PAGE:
Red tape and tight restrictions are stopping New Zealand’s modest hemp industry from growing, a Rangitīkei farmer says.
Tom Welch is diversifying his Marton dairy farm by growing industrial hemp, but regulations that prevent his plantation from being visible from the road and used to market products are hurting the industry.
Hemp, like the illegal drug cannabis, derives from the cannabis sativa plant species and contains the psychoactive stimulant tetrahydrocannabinol, known as THC.
The Government hasn’t changed regulations since 2006 despite hemp seeds having a THC concentration of less than 1 per cent, compared to nearly 20 per cent in marijuana.
The hemp leaf is prohibited from labels and advertising to not mislead consumers that hemp products have psychoactive properties, Ministry of Health Medsafe general manager Chris James said.
Plantations were also barred from the roadside in a bid to prevent damage and theft to crops by the public. Many people were not able to distinguish hemp crops from cannabis crops, James said.
Industrial production was policed heavily as it could also be used to produce cannabidiol, a non-psychoactive cannabinoid that could have medicinal benefits, James said.
But Welch believes the rigid laws and red tape have stifled investment in the industry.
If people were to contaminate his crop with marijuana, the cross-pollination would water down the drug’s THC levels and render it useless, he said.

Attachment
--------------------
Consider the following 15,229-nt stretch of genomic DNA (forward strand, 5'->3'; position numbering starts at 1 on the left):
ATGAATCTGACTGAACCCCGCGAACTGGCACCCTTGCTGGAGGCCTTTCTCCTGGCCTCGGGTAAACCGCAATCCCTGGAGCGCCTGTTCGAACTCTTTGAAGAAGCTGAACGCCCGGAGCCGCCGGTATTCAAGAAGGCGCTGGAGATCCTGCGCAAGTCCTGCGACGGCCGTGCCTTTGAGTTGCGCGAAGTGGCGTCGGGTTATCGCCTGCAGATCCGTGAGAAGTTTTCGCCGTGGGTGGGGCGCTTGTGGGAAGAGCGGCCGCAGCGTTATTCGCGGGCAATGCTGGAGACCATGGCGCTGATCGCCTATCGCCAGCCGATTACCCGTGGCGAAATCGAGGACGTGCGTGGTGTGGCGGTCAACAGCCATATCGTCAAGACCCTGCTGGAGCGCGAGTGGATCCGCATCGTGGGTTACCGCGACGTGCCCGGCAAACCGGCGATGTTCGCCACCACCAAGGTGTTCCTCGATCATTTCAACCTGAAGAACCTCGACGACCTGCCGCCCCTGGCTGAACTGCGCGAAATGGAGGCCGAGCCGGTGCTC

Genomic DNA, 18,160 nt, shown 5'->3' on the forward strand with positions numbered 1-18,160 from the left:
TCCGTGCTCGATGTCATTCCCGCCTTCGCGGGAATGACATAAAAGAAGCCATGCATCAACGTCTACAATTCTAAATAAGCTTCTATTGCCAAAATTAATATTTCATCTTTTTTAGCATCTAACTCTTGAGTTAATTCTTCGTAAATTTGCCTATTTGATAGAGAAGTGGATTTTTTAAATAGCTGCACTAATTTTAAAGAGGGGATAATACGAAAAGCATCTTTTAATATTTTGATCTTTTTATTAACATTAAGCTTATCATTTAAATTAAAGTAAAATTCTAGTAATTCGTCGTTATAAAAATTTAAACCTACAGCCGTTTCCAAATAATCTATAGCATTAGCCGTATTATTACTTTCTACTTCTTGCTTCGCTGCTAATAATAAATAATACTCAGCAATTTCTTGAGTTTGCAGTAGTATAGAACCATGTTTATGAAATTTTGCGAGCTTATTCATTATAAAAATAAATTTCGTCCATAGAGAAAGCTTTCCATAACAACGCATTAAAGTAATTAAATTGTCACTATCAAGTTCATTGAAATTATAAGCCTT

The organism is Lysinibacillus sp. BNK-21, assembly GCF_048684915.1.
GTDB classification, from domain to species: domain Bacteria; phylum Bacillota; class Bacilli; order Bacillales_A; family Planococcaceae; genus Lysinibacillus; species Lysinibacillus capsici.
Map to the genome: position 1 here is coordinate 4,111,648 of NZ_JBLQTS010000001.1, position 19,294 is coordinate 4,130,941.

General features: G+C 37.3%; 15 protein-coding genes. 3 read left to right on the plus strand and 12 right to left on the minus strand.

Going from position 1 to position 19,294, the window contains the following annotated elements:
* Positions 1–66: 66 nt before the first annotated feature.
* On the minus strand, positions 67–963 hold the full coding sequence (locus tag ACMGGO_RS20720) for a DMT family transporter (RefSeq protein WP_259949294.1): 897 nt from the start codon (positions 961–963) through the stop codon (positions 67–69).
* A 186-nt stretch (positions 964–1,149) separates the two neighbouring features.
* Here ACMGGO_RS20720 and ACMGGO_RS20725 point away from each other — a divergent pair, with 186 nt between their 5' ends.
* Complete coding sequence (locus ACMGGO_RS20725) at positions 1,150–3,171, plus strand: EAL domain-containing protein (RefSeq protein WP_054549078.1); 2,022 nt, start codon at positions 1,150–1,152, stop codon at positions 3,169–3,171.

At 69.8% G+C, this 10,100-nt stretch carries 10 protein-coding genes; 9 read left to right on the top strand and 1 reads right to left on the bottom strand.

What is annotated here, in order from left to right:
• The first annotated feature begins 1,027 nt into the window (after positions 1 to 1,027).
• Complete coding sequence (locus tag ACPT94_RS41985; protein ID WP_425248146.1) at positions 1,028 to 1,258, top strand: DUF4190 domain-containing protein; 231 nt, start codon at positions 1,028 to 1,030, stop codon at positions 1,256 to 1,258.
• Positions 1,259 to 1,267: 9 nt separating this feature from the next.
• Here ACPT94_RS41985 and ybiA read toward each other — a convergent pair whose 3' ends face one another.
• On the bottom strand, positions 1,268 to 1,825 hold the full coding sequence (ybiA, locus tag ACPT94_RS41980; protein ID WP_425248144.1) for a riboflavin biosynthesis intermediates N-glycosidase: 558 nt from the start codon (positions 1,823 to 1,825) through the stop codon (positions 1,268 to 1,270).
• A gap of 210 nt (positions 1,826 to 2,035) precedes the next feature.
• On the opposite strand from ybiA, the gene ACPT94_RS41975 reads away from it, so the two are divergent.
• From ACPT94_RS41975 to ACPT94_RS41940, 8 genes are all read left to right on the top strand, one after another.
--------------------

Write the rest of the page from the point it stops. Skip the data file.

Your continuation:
While he would use the seed for oil and flour, the hemp stalk could be refined into a variety of commercial items including paper, clothing, biodegradable plastics, insulation, biofuel and animal feed.
He hoped to press 150 liters of oil and make 100 kilograms of flour from the seeds after the oil had been taken.
When his first crop is harvested in March, he plans to use the stalk as a substitute for cement and stone when laying a new driveway.
The stalk was also environmentally friendly if it wasn’t burnt, because carbon would remain trapped without being released into the atmosphere, Welch said.
“There’s a lot to like about hemp.
“The regulations are a bit ridiculous, I think. It affects who we employ on the farm and how we run the farm in terms of crop rotation.”
At the moment, he farms 300 friesian-cross cows on 150 hectares. There are 4ha of hemp and 2ha of pumpkins.
Welch had to apply for a $500 license from the Ministry of Health, and underwent police and background checks.
The license covered the farm for three years and applied to him specifically.
“You shouldn’t have to get a license. There is very little, if any, THC.”
Despite feeling the industry is frowned upon, Welch hopes to transform his farm so that, within five years, the hemp and pumpkin crops compete with the dairy side.